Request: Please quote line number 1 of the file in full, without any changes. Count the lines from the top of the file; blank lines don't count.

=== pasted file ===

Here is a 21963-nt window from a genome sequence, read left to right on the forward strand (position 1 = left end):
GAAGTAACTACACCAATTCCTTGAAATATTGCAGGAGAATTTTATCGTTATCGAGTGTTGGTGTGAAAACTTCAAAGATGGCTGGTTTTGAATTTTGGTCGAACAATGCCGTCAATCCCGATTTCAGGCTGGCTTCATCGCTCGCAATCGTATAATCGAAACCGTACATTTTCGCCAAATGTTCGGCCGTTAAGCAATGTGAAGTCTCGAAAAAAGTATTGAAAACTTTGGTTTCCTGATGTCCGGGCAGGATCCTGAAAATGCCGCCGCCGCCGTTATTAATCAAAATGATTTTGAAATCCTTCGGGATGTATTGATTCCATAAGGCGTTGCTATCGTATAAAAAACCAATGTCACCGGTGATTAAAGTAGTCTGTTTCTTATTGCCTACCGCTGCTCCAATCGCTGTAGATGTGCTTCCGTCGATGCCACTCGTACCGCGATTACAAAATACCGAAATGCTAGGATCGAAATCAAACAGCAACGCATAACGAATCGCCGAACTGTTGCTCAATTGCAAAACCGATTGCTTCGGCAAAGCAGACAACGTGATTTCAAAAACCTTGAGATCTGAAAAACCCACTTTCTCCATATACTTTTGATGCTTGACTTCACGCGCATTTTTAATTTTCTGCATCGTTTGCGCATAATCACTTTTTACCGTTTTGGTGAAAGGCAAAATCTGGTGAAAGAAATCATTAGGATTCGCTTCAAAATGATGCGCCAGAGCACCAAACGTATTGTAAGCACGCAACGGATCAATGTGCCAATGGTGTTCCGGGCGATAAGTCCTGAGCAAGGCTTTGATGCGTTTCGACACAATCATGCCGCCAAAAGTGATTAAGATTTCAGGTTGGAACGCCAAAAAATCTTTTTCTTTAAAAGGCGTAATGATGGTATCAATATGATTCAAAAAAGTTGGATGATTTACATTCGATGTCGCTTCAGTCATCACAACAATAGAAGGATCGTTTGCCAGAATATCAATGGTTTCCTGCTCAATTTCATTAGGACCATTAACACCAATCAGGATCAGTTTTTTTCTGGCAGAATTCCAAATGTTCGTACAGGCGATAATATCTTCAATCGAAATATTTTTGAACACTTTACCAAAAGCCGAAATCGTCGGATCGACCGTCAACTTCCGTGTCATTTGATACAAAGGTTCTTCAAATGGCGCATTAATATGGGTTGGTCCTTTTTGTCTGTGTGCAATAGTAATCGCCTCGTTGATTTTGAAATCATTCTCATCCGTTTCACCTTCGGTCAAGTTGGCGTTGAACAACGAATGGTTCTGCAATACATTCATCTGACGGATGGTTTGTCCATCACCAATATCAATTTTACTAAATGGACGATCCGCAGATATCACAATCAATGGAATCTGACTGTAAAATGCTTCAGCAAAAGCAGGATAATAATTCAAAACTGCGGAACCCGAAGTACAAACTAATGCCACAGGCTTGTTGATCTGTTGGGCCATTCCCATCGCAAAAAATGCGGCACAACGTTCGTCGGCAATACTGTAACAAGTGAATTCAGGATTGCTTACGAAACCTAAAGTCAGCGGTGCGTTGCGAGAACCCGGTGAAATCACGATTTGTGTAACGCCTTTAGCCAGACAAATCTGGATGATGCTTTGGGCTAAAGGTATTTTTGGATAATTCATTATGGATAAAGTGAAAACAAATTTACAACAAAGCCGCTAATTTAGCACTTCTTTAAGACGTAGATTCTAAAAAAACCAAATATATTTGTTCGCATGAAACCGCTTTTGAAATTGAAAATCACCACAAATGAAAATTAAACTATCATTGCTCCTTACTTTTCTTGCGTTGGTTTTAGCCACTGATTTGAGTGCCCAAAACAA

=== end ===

Here is a 21963-nt window from a genome sequence, read left to right on the forward strand (position 1 = left end):